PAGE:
Vertical Drilling

Drilling is a crucial part of extracting oil and gas from below the surface of the Earth. It allows access to the rocks containing the minerals. In the oil and gas industries, there are different kinds of drilling, including vertical drilling, which is the most common one. 

Vertical drilling is sometimes useable interchangeably with the term vertical well. In this post, we’ll cover everything about this particular type of drilling. We’ll talk about its benefits, shortcomings, and how it fares against other techniques in drilling. 

What is Vertical Drilling?

Vertical drilling is employable when the minerals are directly below the drilling sites. In simpler words, this type of drilling progresses vertically underground, i.e, at a 90 degrees angle (perpendicular to the surface). 

Since the discovery of oil and its extraction in different parts of the world, this type of drilling has been the de facto method of drilling for oil and gas. This technique is used both above and below sea fields. 

The well that forms as a result of vertical drilling is a vertical well. 

Vertical wells can only extract oil or gas directly below the point where they are dug. They can only access a limited square foot of the area surrounding the borehole. 

Vertical drilling also plays an important role in the research phase as engineers often drill vertical wells to analyze rock fragments at different levels. With the help of this analysis, they can determine whether creating an oil well at this particular position will be feasible enough or not. In simpler words, whether the rock underneath can produce ample oil to make the well productive, and ultimately, profitable. 

In offshore fields, this drilling is even more common, as its benefits help offset the challenges of drilling under the ocean.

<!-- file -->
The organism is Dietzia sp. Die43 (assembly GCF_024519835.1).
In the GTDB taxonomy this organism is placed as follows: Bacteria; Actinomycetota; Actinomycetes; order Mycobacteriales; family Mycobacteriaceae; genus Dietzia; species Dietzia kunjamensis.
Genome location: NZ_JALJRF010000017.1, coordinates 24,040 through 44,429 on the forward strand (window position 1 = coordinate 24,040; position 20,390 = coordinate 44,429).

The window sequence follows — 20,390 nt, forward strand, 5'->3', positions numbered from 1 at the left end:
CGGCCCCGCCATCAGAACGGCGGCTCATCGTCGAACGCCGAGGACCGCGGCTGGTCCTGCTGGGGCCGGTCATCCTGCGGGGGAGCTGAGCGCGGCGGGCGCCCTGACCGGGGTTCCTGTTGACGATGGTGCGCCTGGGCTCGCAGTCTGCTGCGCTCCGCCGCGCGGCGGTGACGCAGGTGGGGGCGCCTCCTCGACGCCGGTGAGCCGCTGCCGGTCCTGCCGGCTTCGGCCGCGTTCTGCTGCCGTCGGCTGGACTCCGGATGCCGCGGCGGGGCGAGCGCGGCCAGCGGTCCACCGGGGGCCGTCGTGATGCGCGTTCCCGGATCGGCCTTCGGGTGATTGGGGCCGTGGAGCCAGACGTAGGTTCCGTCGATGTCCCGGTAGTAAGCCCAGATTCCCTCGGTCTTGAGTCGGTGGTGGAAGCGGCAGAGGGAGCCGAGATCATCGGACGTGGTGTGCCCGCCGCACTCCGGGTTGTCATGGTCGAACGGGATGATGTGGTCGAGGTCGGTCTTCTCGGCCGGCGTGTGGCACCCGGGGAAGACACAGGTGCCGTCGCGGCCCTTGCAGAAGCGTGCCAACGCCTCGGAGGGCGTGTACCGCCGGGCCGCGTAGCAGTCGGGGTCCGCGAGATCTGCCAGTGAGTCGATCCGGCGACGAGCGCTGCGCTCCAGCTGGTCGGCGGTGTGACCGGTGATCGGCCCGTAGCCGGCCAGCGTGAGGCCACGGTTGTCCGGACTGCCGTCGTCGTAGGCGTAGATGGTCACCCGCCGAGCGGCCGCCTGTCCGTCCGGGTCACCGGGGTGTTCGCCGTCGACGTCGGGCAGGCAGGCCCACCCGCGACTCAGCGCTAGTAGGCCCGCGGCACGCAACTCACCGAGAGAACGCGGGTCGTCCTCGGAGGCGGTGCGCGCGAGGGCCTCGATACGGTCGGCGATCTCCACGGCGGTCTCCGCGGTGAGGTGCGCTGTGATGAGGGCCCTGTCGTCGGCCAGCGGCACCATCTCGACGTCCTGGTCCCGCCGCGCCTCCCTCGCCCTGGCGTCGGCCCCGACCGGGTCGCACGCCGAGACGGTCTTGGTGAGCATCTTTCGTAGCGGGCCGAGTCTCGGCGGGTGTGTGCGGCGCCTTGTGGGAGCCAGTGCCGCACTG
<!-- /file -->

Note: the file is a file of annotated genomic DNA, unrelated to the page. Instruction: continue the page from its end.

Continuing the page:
Methods for Vertical Drilling

Vertical drilling mainly describes the direction of the drilling. However, drilling also differentiates based on the technology or method used for drilling. 

Therefore, within this type of drilling, these are the four useable methods of drilling:

  • Percussion or Cable Drilling
  • Rotary Drilling
  • Electro-Drilling
  • Dual-Wall Reverse Circulation Drilling

The percussion drilling method is the oldest, dating back to the time of the first commercial oil wells in the late 1800s. However, rotary drilling was a much better improvement over percussion or cable drilling. It’s still the most commonly used method of drilling for oil and gas wells. 

Electro drilling and dual-wall reverse circulation drilling are just extensions of rotary drilling. 

Benefits of Vertical Drilling

This type of drilling, by its very nature, is simple. You have to drill in a single direction, and the only challenging consideration is how deep to drill. This allows vertical drilling to be less costly than its counterpart (directional drilling). 

It gives direct access to the resources below the drilling point, which means the product can be optimized for that particular point. 

For decades, this drilling type was the only technique to drill wells into the Earth for oil and gas production. The technology was relatively simpler than that used for some of the newer techniques of drilling.